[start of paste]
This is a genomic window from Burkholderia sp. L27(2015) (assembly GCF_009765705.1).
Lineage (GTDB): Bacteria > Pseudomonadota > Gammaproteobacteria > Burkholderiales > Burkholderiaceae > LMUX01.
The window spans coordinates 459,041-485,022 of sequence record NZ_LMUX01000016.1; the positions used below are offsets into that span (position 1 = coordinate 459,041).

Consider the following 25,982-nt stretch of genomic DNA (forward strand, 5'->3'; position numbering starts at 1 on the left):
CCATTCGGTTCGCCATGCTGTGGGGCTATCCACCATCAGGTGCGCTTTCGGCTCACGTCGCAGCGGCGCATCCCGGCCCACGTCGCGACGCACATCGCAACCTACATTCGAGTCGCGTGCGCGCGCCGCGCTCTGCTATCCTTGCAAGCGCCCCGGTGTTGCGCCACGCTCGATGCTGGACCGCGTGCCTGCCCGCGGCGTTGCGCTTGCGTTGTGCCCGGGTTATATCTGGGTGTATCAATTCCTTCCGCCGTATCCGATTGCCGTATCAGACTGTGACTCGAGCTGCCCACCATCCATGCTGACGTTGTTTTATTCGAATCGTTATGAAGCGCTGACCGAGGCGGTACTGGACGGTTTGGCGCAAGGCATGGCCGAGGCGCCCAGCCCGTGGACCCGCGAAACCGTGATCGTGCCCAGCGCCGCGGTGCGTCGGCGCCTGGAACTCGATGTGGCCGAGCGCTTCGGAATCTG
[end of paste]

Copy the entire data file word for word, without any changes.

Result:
This is a genomic window from Burkholderia sp. L27(2015) (assembly GCF_009765705.1).
Lineage (GTDB): Bacteria > Pseudomonadota > Gammaproteobacteria > Burkholderiales > Burkholderiaceae > LMUX01.
The window spans coordinates 459,041-485,022 of sequence record NZ_LMUX01000016.1; the positions used below are offsets into that span (position 1 = coordinate 459,041).

Consider the following 25,982-nt stretch of genomic DNA (forward strand, 5'->3'; position numbering starts at 1 on the left):
CCATTCGGTTCGCCATGCTGTGGGGCTATCCACCATCAGGTGCGCTTTCGGCTCACGTCGCAGCGGCGCATCCCGGCCCACGTCGCGACGCACATCGCAACCTACATTCGAGTCGCGTGCGCGCGCCGCGCTCTGCTATCCTTGCAAGCGCCCCGGTGTTGCGCCACGCTCGATGCTGGACCGCGTGCCTGCCCGCGGCGTTGCGCTTGCGTTGTGCCCGGGTTATATCTGGGTGTATCAATTCCTTCCGCCGTATCCGATTGCCGTATCAGACTGTGACTCGAGCTGCCCACCATCCATGCTGACGTTGTTTTATTCGAATCGTTATGAAGCGCTGACCGAGGCGGTACTGGACGGTTTGGCGCAAGGCATGGCCGAGGCGCCCAGCCCGTGGACCCGCGAAACCGTGATCGTGCCCAGCGCCGCGGTGCGTCGGCGCCTGGAACTCGATGTGGCCGAGCGCTTCGGAATCTG